# Existence of generalized inverse-like operator

Does there exist an operator, $\star$, such that for all full rank matrices $B$ and all $A$ of appropriate dimensions: $$B(B^\intercal AB)^\star B^\intercal = A^\star,$$ and such that $A^\star=0$ if and only if $A=0$?

Edit: Also, $\star : \operatorname{M}(m,n,\mathbb R) \to \operatorname{M}(n,m,\mathbb R)$.

Edit: If possible, we would also like $\operatorname{rank}(A^\star)=\operatorname{rank}(A)$.

• May 17, 2017 at 19:59
• @მამუკაჯიბლაძე Moore-Penrose pseudoinverse does not satisfy this. For example, if B=[1 1; 1 2] and A = [1 0; 0 0]. May 17, 2017 at 20:44
• If $B^T A B$ makes any sense, $A$ must be a square matrix. May 17, 2017 at 21:40
• @RobertIsrael Yes, $A$ must be square. If it helps, we can even assume that $A$ is symmetric. May 17, 2017 at 22:12
• So why did you say $\star \;: M(m,n, \mathbb R) \to M(n,m,\mathbb R)$? May 17, 2017 at 22:48

No. We suppose it is defined for $2\times 2$ matrices and we get a contradiction. Unless you drop the requirement on $\operatorname{rank} A^\star$ in which case $A^\star=0$ trivially works.
Let $A=\begin{pmatrix} 1 & 0 \\ 0 & 0\end{pmatrix}$ and let $B=\begin{pmatrix} a & b\\ c & d\end{pmatrix}$ with arbitrary $a,b,c,d\in\mathbb R$ satisfying $ad-bc\neq 0$.
The key observation is that $B^T A B = \begin{pmatrix} a^2 & ab \\ ab & b^2\end{pmatrix}$ does not depend on $c,d$. Therefore $(B^T A B)^\star=B^{-1}A^\star (B^T)^{-1}$ should be independent of $c,d$ as well.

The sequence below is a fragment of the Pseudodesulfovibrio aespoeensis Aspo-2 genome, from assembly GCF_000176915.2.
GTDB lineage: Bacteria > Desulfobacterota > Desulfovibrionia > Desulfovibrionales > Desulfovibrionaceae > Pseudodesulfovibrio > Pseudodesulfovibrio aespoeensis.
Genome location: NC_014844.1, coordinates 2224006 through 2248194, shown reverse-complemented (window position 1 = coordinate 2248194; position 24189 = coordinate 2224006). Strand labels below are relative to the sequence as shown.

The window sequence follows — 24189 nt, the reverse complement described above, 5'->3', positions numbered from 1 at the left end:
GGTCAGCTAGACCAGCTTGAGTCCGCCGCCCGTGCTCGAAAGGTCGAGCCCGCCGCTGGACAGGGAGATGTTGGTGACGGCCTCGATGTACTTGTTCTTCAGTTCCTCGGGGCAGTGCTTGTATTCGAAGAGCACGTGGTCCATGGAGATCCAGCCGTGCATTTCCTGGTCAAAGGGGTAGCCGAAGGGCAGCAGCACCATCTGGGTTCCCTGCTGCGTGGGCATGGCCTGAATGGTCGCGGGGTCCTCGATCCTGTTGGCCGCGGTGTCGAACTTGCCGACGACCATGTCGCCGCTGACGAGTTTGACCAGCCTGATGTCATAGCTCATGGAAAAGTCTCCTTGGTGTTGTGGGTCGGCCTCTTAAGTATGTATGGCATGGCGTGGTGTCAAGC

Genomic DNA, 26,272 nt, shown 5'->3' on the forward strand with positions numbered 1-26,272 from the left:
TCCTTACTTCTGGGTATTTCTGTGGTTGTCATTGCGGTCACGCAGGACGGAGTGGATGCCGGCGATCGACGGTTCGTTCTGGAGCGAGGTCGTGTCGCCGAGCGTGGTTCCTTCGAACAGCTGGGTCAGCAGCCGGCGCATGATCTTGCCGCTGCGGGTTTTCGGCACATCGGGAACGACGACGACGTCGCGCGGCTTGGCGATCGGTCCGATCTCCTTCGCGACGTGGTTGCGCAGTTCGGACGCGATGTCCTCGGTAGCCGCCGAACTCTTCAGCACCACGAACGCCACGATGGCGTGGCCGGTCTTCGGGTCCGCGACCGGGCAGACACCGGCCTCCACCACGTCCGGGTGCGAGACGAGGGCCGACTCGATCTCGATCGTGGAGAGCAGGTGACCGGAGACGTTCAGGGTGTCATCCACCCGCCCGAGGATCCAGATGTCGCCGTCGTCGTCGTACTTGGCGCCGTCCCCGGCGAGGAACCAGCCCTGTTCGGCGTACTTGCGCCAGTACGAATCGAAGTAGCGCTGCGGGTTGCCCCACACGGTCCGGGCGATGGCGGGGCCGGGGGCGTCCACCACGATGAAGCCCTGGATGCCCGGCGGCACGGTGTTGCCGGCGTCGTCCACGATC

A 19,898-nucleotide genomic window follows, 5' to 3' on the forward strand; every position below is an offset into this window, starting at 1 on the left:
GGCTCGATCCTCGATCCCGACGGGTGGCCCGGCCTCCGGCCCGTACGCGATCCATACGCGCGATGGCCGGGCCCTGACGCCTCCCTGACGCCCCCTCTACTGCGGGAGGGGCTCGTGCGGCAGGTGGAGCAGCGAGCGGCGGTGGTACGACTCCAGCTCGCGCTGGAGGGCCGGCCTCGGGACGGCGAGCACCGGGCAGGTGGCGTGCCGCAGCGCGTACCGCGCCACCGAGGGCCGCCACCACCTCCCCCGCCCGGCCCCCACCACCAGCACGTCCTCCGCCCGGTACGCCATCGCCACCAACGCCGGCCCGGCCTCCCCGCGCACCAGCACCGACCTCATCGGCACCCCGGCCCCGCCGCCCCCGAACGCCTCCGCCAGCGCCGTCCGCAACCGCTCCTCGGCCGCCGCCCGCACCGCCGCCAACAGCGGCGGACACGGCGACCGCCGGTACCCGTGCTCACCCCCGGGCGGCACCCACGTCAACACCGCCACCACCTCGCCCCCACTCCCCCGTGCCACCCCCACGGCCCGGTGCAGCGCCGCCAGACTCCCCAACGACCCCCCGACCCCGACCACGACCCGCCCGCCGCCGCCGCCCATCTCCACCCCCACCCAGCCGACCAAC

Let $A^\star =\begin{pmatrix} x & y\\ z & w\end{pmatrix}$ for some $x,y,z,w\in\mathbb R$. Then we compute $$B^{-1}A^\star (B^T)^{-1}=\frac 1 {(\operatorname{det} B)^2}\begin{pmatrix} x d^2 - (y+z) cd + w c^2 & -x bd +(yad + zbc) -wac\\ -x bd +(ybc + zad) -wac & x b^2 - (y+z) ab + w a^2 \end{pmatrix}$$.
In case $B=\begin{pmatrix} 1 & 0\\ t & 1\end{pmatrix}$ we get that $B^{-1}A^\star (B^T)^{-1}=\begin{pmatrix} x - (y+z)t + w t^2& \dots\\ \dots & \dots\end{pmatrix}$ is independent of $t$. So $y+z=0$ and $w=0$. Now, in case $B=\begin{pmatrix} 0 & -1\\ 1 & t\end{pmatrix}$ we get $B^{-1}A^\star (B^T)^{-1}=\begin{pmatrix} x t^2 + 0 & \dots\\ \dots & \dots\end{pmatrix}$ from which $x=0$.
This is already a contradiction, because $A^\star=\begin{pmatrix} 0 & y \\ -y & 0\end{pmatrix}$ has either rank 0 or 2. But in case $B=\begin{pmatrix} 1 & 0\\ 0 & t\end{pmatrix}$ we get that $B^{-1}A^\star (B^T)^{-1}=\frac 1 {t^2}\begin{pmatrix} 0 & yt \\ -yt & 0\end{pmatrix}$ is independent of $t$, so $y=0$.